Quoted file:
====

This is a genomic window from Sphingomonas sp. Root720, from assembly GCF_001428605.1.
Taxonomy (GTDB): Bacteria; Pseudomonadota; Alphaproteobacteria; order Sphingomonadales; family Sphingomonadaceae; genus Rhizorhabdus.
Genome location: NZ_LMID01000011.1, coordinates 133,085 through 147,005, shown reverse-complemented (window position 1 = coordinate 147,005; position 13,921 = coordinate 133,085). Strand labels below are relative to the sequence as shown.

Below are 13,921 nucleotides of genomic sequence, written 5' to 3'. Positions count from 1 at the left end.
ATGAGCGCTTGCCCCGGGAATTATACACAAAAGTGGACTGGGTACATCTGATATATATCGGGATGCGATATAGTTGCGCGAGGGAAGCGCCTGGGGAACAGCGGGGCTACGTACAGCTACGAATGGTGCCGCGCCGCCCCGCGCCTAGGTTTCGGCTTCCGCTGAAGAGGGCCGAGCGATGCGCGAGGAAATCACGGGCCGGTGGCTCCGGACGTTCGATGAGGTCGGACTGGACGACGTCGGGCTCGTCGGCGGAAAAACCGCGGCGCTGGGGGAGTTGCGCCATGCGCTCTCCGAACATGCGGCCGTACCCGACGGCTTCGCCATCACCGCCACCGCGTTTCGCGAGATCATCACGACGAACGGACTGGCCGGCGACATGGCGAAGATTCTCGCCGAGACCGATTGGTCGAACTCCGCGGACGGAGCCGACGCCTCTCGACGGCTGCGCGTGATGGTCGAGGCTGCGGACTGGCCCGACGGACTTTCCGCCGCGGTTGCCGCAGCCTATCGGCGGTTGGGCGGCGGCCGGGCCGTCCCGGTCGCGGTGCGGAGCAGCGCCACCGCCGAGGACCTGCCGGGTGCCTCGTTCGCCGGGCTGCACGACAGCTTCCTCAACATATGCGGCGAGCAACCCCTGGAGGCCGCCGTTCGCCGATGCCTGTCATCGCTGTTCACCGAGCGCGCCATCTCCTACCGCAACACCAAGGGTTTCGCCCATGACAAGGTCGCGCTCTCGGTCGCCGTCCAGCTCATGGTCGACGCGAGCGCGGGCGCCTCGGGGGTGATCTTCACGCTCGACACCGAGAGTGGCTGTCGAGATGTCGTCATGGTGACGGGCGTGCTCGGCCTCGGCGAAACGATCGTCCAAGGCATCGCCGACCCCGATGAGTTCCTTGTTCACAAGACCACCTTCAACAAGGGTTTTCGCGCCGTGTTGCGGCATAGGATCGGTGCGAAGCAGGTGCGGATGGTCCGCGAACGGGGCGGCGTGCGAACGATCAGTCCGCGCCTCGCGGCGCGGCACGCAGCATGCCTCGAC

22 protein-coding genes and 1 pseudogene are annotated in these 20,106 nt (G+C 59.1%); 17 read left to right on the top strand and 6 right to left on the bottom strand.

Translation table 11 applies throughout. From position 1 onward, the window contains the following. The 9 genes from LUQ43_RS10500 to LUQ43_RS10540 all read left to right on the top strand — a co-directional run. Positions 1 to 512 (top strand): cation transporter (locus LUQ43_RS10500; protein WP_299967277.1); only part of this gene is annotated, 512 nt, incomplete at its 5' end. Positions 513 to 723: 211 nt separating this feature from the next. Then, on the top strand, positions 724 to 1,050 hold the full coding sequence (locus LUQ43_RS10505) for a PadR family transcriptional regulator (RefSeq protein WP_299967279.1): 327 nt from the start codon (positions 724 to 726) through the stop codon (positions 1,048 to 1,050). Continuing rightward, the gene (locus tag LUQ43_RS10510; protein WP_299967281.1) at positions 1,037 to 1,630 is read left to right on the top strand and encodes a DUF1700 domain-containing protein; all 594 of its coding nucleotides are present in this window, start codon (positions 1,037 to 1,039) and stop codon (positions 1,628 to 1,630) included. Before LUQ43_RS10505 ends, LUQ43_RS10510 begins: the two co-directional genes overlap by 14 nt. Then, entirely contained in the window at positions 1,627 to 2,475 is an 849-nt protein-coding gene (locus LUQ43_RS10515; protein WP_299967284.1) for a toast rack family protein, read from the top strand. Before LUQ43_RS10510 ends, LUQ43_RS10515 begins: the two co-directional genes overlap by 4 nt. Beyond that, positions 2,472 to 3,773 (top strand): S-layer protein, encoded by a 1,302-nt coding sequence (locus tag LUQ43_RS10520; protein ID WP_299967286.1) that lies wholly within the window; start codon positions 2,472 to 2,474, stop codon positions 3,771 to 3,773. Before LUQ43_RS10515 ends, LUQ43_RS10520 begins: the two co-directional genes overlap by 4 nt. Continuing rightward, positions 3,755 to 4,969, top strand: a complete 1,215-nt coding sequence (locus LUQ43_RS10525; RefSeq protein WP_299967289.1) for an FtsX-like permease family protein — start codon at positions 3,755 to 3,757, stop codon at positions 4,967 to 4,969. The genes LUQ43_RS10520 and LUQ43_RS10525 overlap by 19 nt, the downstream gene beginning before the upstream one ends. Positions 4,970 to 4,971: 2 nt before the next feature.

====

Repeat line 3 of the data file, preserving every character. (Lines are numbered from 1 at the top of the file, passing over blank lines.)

Genome location: NZ_LMID01000011.1, coordinates 133,085 through 147,005, shown reverse-complemented (window position 1 = coordinate 147,005; position 13,921 = coordinate 133,085). Strand labels below are relative to the sequence as shown.